When a person feels that they are in danger because of potential harm from an abuser or harasser, their best option is to file a protection order against that individual or individuals. These help provide safety and prevent further harm. These orders can be temporary or permanent. Understanding how protective restraining orders work can help you file for one if you feel it is needed. It can also teach you how to avoid violating an order that may be filed against you.
At Johnson Law Group, LLC, our attorneys can help answer any questions you have about orders of protection or if you need help with any part of the process.
In any protective order, commonly referred to as restraining orders, there is a petitioner who is seeking protection from the respondent. These protections come in various forms.
Each of these protective orders seeks to protect petitioners from instances of stalking, sexual abuse, domestic violence, elder abuse, or other physical threats. While each case is unique, protection orders generally:
When people refer to protection orders in civil cases, they are referring to TROs, PROs, and EPOs. These are civil filings that will work through the court system the same way a financial claim would.
Criminal restraining orders, however, are not filed by the victim but by the court system in conjunction with criminal charges. This is often seen in cases of domestic violence. These types of restraining orders tend to last for the length of the criminal case.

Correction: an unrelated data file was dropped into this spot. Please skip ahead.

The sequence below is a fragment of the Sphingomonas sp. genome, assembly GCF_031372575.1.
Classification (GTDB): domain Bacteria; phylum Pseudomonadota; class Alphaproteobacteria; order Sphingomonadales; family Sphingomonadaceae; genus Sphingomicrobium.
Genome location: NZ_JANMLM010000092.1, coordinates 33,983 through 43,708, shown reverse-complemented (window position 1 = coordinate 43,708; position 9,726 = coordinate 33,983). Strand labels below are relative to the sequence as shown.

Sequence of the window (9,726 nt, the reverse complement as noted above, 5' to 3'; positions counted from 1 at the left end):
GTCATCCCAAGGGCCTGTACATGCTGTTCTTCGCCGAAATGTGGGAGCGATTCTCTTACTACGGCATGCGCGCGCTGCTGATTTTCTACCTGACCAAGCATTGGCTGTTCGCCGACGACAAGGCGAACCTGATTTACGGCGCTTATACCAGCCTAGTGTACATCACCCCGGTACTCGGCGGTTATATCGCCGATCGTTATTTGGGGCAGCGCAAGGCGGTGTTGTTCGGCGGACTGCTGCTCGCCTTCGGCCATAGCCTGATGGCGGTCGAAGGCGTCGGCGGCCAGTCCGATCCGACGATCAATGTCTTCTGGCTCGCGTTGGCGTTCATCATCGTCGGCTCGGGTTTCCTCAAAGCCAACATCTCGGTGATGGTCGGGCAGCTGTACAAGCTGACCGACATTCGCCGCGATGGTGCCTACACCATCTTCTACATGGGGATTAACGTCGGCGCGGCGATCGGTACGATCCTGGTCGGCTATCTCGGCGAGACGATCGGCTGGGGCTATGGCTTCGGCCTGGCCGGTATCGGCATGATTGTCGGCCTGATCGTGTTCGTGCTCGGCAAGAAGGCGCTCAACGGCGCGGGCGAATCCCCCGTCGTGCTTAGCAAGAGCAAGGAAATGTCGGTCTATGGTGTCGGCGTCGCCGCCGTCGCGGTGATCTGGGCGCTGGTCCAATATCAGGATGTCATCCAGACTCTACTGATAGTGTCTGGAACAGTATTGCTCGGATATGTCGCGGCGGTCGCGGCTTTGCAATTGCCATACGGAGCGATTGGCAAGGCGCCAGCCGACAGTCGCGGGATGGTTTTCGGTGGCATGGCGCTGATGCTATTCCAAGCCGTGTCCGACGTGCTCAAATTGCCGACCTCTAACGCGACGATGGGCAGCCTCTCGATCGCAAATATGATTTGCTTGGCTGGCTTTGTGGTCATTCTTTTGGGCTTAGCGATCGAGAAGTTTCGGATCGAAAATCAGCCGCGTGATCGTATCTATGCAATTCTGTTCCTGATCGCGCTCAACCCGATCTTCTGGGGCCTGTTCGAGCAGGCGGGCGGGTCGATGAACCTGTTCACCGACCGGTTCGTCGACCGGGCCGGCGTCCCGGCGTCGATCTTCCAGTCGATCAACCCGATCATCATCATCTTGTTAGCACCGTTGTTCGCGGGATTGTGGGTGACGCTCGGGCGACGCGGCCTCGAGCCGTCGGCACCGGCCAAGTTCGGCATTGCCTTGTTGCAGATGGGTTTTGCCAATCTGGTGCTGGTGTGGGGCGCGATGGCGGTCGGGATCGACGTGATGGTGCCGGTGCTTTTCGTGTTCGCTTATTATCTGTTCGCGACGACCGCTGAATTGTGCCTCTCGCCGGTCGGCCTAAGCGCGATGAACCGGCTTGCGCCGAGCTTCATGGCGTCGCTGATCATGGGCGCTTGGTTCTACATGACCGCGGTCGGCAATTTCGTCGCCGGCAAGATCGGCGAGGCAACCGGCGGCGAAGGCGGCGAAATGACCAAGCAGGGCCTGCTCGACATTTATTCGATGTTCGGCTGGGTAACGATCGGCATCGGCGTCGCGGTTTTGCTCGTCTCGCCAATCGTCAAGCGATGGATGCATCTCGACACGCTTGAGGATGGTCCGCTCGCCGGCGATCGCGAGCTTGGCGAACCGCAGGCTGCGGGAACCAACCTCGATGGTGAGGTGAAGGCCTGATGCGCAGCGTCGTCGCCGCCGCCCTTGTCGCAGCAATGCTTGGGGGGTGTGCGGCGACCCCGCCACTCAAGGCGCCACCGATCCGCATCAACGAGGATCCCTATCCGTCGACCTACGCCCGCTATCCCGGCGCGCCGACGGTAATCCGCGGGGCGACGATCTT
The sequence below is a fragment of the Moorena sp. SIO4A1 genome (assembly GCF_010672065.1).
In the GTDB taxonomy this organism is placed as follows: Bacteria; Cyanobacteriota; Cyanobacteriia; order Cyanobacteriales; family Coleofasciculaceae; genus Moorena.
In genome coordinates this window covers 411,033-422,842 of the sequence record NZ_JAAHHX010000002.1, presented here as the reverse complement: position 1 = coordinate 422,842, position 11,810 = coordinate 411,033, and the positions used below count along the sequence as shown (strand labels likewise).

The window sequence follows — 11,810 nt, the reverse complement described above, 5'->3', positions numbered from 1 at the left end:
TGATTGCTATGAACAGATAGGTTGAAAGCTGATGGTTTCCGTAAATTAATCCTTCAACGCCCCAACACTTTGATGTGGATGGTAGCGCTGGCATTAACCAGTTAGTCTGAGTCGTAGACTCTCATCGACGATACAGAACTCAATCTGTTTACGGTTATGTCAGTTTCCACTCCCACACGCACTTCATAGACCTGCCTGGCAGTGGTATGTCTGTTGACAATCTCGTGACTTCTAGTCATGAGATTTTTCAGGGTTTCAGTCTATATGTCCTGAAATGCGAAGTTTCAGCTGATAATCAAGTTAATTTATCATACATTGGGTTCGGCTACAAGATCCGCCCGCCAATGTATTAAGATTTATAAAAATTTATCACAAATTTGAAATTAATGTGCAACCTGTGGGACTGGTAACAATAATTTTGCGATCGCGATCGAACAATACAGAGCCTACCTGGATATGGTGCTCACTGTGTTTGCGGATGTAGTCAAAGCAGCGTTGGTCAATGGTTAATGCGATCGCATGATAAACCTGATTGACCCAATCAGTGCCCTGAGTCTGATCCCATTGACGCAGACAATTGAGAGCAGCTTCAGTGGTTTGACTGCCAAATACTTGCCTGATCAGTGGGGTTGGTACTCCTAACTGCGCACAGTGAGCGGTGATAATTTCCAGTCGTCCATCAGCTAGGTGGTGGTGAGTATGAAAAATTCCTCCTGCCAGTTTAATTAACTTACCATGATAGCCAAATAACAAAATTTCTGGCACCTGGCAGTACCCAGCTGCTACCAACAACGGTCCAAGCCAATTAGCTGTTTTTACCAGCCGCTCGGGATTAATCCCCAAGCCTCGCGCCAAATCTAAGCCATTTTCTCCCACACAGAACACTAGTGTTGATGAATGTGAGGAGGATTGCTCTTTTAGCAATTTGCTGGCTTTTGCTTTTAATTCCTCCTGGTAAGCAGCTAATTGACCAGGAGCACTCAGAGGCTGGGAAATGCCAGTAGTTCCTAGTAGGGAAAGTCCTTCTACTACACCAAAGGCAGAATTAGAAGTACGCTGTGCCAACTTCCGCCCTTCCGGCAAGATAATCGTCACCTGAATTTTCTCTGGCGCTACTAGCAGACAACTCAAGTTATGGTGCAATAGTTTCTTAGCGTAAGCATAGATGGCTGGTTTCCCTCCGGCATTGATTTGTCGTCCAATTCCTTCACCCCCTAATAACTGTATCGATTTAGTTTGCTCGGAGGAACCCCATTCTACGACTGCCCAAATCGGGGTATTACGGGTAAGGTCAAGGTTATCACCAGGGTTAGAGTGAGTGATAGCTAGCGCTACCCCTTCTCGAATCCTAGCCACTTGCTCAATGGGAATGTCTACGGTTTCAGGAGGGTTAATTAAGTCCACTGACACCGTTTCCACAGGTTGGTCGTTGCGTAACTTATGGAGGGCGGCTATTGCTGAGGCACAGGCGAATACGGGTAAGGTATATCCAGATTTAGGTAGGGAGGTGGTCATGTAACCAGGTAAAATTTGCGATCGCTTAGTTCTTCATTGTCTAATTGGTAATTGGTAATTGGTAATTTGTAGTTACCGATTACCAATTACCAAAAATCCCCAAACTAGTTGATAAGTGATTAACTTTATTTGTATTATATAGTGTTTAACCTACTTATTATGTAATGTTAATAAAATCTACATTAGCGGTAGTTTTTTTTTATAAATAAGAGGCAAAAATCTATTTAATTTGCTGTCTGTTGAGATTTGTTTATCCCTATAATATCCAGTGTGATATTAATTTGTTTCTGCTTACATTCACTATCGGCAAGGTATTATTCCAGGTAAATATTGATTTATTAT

Whether incidentally or purposefully, violating protective orders can come with severe penalties. Alleged violations can be reported by the victim or by someone else on behalf of the victim. Violations, however, come with criminal penalties.
A: To obtain a permanent restraining order, you must first obtain a temporary restraining order. This must prove to a court that there is imminent danger to you or a child in your custody. This order lasts for 14 days, at which time you can seek a permanent order. The difficulty depends on the evidence needed to persuade the court.
A: You can fight a protective order in court. A temporary order can be granted without trial. However, for an extension or permanent order, there must be a trial, at which point you may produce evidence in your favor. Additionally, if you are under the constraints of an order, you may request modification if you can prove that you have followed its guidelines and can show that there is no longer a threat.
A: In addition to a trial for permanence, you can file a motion with the court that challenges the order against you. However, "getting around" a protection is not only ill-advised but illegal. The only way to avoid the constraints of a protection order against you is to either put consistent time into following its guidelines or to challenge it in court.
A: A permanent protection order can last a minimum of two years or forever. The defendant on a PRO can challenge the order after two years if they have evidence to prove that the order is no longer necessary. If the order is issued by a criminal court, it will be valid for the duration of the criminal case.
If you or someone you love needs a personal protection order, or you have been served with one and you are seeking to challenge it, modify it, or defend against a violation, it is imperative that you seek representation as soon as possible. At Johnson Law Group, LLC, our attorneys bring experience and knowledge to your case. If you have questions and need answers, contact our offices.